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A man fixes Gambia's flag on Feburary 16, 2017, during preparations for the swearing-in ceremony for Gambia's new president, Adama Barrow. Gambia's Supreme Court decided on May 9, 2018, to declare criminal defamation unconstitutional, but upheld segments of the country’s criminal code on sedition and false news, according to reports. (Reuters/Thierry Gouegnon)

Gambia declares criminal defamation unconstitutional, keeps some laws on sedition, false news

May 10, 2018 4:05 PM ET

Nairobi, May 10, 2018--The Committee to Protect Journalists welcomes the Gambian Supreme Court's decision yesterday to declare criminal defamation unconstitutional, but is dismayed that segments of the country's criminal code on sedition and false news were upheld.

According to the news website Front Page International and the secretary general of the Gambia Press Union, Saikou Jammeh, the court upheld provisions that punish statements likely to promote hatred among "different classes" and sedition relating to the country's president and judicial processes and decisions. While a provision that criminalizes the spreading of false news online was found unconstitutional, the court maintained parts of the criminal code that punish similar offenses with up to two years in prison, according to Jammeh.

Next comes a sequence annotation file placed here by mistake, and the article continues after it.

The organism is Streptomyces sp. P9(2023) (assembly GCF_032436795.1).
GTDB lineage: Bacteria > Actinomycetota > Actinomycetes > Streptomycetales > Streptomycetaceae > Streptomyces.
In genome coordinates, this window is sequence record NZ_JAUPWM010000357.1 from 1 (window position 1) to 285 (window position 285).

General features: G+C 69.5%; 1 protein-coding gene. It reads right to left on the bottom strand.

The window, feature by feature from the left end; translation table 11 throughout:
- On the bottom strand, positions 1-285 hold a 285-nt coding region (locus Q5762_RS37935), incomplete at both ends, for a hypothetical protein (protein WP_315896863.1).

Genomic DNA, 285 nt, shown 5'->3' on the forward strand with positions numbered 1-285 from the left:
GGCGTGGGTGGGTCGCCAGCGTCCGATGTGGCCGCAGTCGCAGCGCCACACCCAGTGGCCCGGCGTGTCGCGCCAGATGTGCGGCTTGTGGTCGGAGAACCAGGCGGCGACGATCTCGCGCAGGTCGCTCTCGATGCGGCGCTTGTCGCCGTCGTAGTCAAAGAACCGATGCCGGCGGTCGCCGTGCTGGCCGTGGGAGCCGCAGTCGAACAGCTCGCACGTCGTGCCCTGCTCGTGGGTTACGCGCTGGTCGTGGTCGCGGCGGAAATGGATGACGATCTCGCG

"This decision is one step forward, two steps backwards for Gambia, and sends a message that journalists are still not free to work without the threat of criminal prosecution," said CPJ Africa program coordinator Angela Quintal from New York. "We urge the government of President Adama Barrow, who pledged to champion media freedom, to uphold his word by urgently enacting legislative reform."

The Supreme Court's decision contradicts a February 2018 ruling by the Court of Justice of the Economic Community of West African States (ECOWAS) that directed Gambia to immediately repeal laws on libel, sedition, and false news, according to CPJ research.

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